The ocean was beating the shit out of the pebbles I was sitting on, and every time she stuck her fingers out towards me, the earth was shaking.
The trail was virtually non existent. The sign was there, pointing at it, but all I could see was an overgrown piece of woodland, thorns in my hands, blueberries scattered around the place and foliage so thick that I could not see the sun. I walked in there anyway, idiot that I was, only to stand still for ages on the spot where the sun came through the leafs of an oaktree that had already began to shed. I had been walking in the sun all the way up here but I only came to appreciate it in the middle of a dark forest with a burn of an overlooked nettle on my leg and a piece of fern in my hair.
My therapist was a retired hippie, which was great because I didn’t feel the need to take her very seriously. Helping others find themselves was just her hobby after all.
The therapist I was forced to visit before this one, was the one connected to the art school I was attending at that time. A man. Poor sod. Most men believe everything you tell them when your mascara is somewhere halfway down your cheek and you are choking on your own tears. This man had a daughter my age, which made matters even worse because he tried his very best to save me. I did not think I needed any saving whatsoever but seeing that going to therapy was the one condition that would make my return to art school possible, I had to show up there every Thursday afternoon for my hour of soul searching. So I went and I talked and I said all the right things and walked out with a degree in art in the end. I was only a tad crazy, the hippie lady said, jokingly, only a tad and nothing serious or I would have ended up in the emergency room with two slit wrists somewhere during my early twenties. I just needed to reroute some angry and selfdestructive thoughts and things would be peachy again.
The hippie therapist had nice earrings. She used to have blond hair but that was long before I met her. “Why are you here?” she asked, blue eyes, she was wearing one of those healimg stones around her neck. “My boyfriend thinks I am crazy,” I replied, looking at her pen on the notepad. I read everything she wrote down, but upside down.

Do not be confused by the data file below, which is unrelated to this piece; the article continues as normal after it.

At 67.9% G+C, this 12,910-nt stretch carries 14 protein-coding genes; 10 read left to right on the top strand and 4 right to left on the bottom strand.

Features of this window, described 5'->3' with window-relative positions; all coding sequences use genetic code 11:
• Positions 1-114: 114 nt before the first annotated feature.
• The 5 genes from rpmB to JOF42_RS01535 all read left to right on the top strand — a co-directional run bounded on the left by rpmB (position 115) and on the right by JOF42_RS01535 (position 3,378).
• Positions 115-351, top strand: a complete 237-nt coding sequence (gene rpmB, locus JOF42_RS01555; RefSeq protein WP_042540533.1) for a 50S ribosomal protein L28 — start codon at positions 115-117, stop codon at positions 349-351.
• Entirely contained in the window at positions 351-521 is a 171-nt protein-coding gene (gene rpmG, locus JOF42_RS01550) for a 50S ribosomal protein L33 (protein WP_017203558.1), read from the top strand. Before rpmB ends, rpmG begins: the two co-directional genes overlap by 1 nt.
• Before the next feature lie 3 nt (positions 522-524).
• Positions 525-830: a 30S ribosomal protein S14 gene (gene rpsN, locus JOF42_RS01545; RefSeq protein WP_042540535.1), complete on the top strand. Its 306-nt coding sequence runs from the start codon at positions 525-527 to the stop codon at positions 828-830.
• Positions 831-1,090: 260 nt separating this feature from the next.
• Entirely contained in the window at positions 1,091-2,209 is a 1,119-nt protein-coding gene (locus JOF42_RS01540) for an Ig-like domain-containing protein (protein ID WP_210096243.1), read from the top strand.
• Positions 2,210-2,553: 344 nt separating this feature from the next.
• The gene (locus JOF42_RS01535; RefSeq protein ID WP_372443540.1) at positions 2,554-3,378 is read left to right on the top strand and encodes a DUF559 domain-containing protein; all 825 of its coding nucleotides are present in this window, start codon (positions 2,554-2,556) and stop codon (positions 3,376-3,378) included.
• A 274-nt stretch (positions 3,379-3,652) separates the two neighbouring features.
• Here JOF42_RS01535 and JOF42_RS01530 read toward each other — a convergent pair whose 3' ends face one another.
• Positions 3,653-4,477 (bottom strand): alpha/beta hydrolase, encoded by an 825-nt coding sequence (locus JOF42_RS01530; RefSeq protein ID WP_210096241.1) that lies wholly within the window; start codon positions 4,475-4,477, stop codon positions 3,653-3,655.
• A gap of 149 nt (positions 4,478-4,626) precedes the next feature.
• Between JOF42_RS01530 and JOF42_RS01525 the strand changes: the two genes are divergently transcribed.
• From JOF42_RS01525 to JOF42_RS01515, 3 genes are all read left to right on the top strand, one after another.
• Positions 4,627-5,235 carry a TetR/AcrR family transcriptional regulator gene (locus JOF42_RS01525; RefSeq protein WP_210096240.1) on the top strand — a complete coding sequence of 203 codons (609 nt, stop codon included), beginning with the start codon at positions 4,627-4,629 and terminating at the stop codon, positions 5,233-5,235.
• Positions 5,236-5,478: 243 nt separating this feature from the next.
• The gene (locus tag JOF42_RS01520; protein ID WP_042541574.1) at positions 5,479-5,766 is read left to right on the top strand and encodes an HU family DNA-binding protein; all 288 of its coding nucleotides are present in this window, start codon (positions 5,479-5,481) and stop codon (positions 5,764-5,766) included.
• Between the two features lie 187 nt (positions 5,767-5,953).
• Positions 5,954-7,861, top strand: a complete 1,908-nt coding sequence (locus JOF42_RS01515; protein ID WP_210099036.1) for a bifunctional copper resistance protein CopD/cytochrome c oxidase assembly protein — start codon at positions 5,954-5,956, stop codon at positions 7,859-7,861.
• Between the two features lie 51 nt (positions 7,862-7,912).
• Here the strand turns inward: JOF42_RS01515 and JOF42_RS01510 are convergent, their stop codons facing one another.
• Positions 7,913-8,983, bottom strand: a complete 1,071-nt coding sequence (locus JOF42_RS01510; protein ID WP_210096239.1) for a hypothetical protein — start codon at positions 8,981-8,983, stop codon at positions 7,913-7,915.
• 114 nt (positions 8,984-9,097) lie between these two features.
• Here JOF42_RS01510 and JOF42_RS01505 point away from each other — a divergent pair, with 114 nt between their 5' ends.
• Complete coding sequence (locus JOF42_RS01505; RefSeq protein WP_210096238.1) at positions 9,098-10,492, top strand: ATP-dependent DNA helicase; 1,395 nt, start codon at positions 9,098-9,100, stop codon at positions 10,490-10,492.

“Okay,” she said, placing her glasses on the top of her head. “So what do you think?”
I didn’t look at her, but fidgeted with my sleeve instead. “I think I am just fed up.” “Fed up with what?” “Life, expectations, babies, boyfriends, shitty jobs, repetition, eating, shitting, sleeping.” I looked at her notes when she answered the phone. Somewhere down the bottom she had written the words ‘borderline personality disorder’ followed by a little question mark. A label, an excuse, the ‘I told you so.’ I walked out again after that, telling the lady that I was cured and thanks for everything. It’s a noble hobby, helping others find themselves. I think her name was Annie, or Astrid or something. I think she was a tad crazy too.
The tap in the bathroom is dripping
and you are getting ready to leave.
“there is a loneliness in this world so great
that you can see it in the slow movement of
the hands of a clock.
people so tired
either by love or no love.
people just are not good to each other
one on one.
the rich are not good to the rich
the poor are not good to the poor.
we are afraid.
our educational system tells us
that we can all be
it hasn’t told us
about the gutters
or the suicides.
or the terror of one person
aching in one place
watering a plant.”"
— ― Charles Bukowski, Love is a Dog from Hell
No more words
No more nothing
We said goodbye for the last time the way we always say goodbye for the last time but this time it was serious and I felt it in the way you made love to me, it was in your eyes, in your touch, gentle, sad, farewell, I love you, always.